6 Natural Ways to Soothe Your Tension Headache–That Work

Medically reviewed by
 Dr. Nayantara Santhi

Dr. Nayantara Santhi

Dr. Nayantara Santhi holds an academic position at Northumbria University. After completing her Ph.D. at Northeastern University (Boston, MA), she joined the Division of Sleep Medicine at Harvard Medical School as a post-doctoral fellow to research how sleep and circadian rhythmicity influence our cognitive functioning.

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Last Updated On October 19th, 2023
6 Natural Ways to Soothe Your Tension Headache–That Work

Key Takeaways

  • Embrace Nature and Relaxation: Spending time in nature can help alleviate stress, a common trigger for tension headaches. Even a brief visit to a local park or garden can promote feelings of calm and tranquility. Minimizing exposure to electronic devices during this time is important for maximizing relaxation and reducing stress. Engaging in activities like forest bathing or outdoor walks can relieve stress.
  • Mindful Posture and Ergonomics: Maintaining proper posture, especially while sitting for extended periods, can prevent muscle tension in the neck and shoulders, which may trigger tension headaches. Reminders or visual cues, such as sticky notes on your laptop, can help promote mindful posture and reduce the likelihood of headaches caused by poor sitting habits.
  • Explore Aromatherapy and Sensory Relief: Aromatherapy using scents like lavender and eucalyptus has been traditionally used to alleviate headaches. Additionally, using ice packs or frozen items can help alleviate pain by reducing blood flow to the brain and providing a distraction from the headache. Snacking on a green apple and enjoying the crunching sensation can also release tension and promote relaxation.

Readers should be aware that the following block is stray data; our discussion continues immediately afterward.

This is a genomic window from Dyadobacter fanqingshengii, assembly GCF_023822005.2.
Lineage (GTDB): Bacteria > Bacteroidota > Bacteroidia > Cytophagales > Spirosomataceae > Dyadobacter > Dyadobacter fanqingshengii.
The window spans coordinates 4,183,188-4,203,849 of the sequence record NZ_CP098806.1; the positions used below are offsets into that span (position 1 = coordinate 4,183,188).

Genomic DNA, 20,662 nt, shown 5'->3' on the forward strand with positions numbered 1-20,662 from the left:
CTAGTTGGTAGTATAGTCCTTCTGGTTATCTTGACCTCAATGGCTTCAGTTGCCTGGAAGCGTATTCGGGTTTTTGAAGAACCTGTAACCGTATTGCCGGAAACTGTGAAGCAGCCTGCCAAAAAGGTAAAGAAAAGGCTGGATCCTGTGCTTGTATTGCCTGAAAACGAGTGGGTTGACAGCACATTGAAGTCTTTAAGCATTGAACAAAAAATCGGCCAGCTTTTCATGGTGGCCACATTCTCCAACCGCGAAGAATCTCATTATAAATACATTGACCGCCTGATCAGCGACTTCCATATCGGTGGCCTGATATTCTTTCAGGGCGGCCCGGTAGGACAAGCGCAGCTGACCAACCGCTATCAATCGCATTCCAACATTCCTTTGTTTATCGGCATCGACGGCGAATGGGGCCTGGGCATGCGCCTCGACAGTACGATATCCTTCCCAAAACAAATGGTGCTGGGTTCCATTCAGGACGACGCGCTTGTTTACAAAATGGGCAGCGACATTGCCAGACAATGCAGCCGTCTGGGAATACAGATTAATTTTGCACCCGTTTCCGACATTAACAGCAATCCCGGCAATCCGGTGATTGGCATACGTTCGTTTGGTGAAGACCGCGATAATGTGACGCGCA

If there’s one thing that can kill your mood and zap your ability to get anything done, it’s a headache — particularly, a tension headache.

They’re shockingly common, affecting up to 80% of Americans at least once in a while. Unlike migraines, tension headaches aren’t usually severe, and they won’t leave you nauseous or cause a visual aura. But they’re still no fun.

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Like the name suggests, they tend to come on when the muscles in your neck and scalp are literally all tensed up. Sometimes, all that scrunching is caused by an injury. But most often, it’s the result of—you guessed it—stress.

The good news is that you don’t need to rely on conventional pain meds for relief. When it comes to taming your tension headache, these 6 simple, natural solutions can help.

Take a Nature Break